Sport is an important pursuit for a number of critical reasons relevant to self-development. Through sport, one has the opportunity to develop social skills, independence, and their capacity to act as sports ambassadors or drivers of change in their chosen profession or field. Sport also teaches effective communication skills and highlights the importance of teamwork and cooperation. All of the skills development driven from sports participation manifests itself, perhaps most importantly, in an intrinsic respect for others. With this plethora of benefits, it is obvious why sport must be inclusive and available to people with disabilities; through sport they will be encouraged, emboldened in their other pursuits, and through realising their full potential act as ambassadors for change in society.
Through developing one’s capacity and the revealing of one’s abilities in sport, it is inevitable that greater independence will follow. Long-held beliefs on the necessity for dependence can be dispelled as people with disabilities discover their potential, giving rise to gains in physical and mental robustness, determination and strength. These attributes can be applied to all of life’s endeavours, whether it be the workplace, hobbies, relationships or advocacy for change.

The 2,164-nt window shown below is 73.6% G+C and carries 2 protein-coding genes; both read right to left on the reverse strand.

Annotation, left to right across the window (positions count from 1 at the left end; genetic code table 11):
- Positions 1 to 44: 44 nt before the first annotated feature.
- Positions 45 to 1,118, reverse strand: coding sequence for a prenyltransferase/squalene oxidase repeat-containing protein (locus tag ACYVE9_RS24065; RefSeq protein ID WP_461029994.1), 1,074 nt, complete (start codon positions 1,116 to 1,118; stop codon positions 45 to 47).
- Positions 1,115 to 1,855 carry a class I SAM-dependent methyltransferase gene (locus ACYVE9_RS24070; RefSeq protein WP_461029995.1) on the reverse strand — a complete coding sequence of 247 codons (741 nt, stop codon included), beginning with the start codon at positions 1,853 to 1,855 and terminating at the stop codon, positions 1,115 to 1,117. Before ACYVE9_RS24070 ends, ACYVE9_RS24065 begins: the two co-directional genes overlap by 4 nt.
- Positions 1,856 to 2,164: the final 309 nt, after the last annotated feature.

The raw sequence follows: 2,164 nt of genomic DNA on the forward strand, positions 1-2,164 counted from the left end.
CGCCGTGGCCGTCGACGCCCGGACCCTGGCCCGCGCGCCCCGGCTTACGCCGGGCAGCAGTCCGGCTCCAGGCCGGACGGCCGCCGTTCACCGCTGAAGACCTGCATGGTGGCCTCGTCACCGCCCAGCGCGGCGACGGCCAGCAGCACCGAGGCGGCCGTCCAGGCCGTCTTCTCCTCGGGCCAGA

It is reported that 93% of women with disabilities are not involved in sport and women comprise only one-third of athletes with disabilities in international competitions. As it stands, these statistics indicate that women with disabilities are largely denied the benefits of inclusive sport. Widely considered to suffer double-discrimination because of their disability and gender across many endeavours, sporting participation becomes even more important in an effort to demonstrate the competency and strength of women with disabilities, dispelling enduring negative stereotypes and rights restrictions that dominate thinking in much of the world.
An important goal for development
It is undeniable that a push for greater access to inclusive sport for people with disabilities is not only a state’s legal duty, but a crucial goal for all civil society actors. The case for this is summed-up plainly in the UN Department for Economic and Social Affairs report on sport pertaining to the Millennium Development Goals (MDGs), sentiments that remain relevant when considering the more contemporary Sustainable Development Goals (SDGs). According to the UN Department of Economic and Social Affairs:
“by improving the inclusion and well-being of persons with disabilities, sport can also help to advance the Millennium Development Goals (MDGs). For example, sports-based opportunities can help achieve the goal of universal primary education (MDG2) by reducing stigma preventing children with disabilities from attending school; promote gender equality (MDG3) by empowering women and girls with disabilities to acquire health information, skills, social networks, and leadership experience; and lead to increased employment and lower levels of poverty and hunger (MDG1) by helping to reduce stigma and increase self-confidence.”
By Oliver King